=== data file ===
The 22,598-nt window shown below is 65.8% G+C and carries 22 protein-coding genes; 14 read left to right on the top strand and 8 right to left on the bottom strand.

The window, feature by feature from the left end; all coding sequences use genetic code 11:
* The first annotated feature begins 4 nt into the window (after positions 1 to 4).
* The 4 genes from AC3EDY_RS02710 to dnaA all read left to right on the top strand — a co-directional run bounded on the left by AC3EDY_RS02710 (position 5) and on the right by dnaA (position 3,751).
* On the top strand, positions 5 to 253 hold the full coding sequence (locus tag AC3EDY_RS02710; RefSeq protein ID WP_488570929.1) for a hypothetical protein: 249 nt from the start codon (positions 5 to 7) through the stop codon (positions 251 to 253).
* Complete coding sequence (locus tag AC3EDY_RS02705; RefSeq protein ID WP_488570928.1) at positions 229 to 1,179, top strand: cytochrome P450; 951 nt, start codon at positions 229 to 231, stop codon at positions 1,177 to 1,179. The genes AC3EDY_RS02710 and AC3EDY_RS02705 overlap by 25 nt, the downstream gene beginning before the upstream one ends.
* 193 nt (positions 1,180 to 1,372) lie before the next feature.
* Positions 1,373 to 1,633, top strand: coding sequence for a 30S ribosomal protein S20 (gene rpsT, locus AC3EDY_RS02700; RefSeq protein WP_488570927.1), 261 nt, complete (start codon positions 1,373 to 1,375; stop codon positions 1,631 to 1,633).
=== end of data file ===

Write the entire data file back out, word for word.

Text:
The 22,598-nt window shown below is 65.8% G+C and carries 22 protein-coding genes; 14 read left to right on the top strand and 8 right to left on the bottom strand.

The window, feature by feature from the left end; all coding sequences use genetic code 11:
* The first annotated feature begins 4 nt into the window (after positions 1 to 4).
* The 4 genes from AC3EDY_RS02710 to dnaA all read left to right on the top strand — a co-directional run bounded on the left by AC3EDY_RS02710 (position 5) and on the right by dnaA (position 3,751).
* On the top strand, positions 5 to 253 hold the full coding sequence (locus tag AC3EDY_RS02710; RefSeq protein ID WP_488570929.1) for a hypothetical protein: 249 nt from the start codon (positions 5 to 7) through the stop codon (positions 251 to 253).
* Complete coding sequence (locus tag AC3EDY_RS02705; RefSeq protein ID WP_488570928.1) at positions 229 to 1,179, top strand: cytochrome P450; 951 nt, start codon at positions 229 to 231, stop codon at positions 1,177 to 1,179. The genes AC3EDY_RS02710 and AC3EDY_RS02705 overlap by 25 nt, the downstream gene beginning before the upstream one ends.
* 193 nt (positions 1,180 to 1,372) lie before the next feature.
* Positions 1,373 to 1,633, top strand: coding sequence for a 30S ribosomal protein S20 (gene rpsT, locus AC3EDY_RS02700; RefSeq protein WP_488570927.1), 261 nt, complete (start codon positions 1,373 to 1,375; stop codon positions 1,631 to 1,633).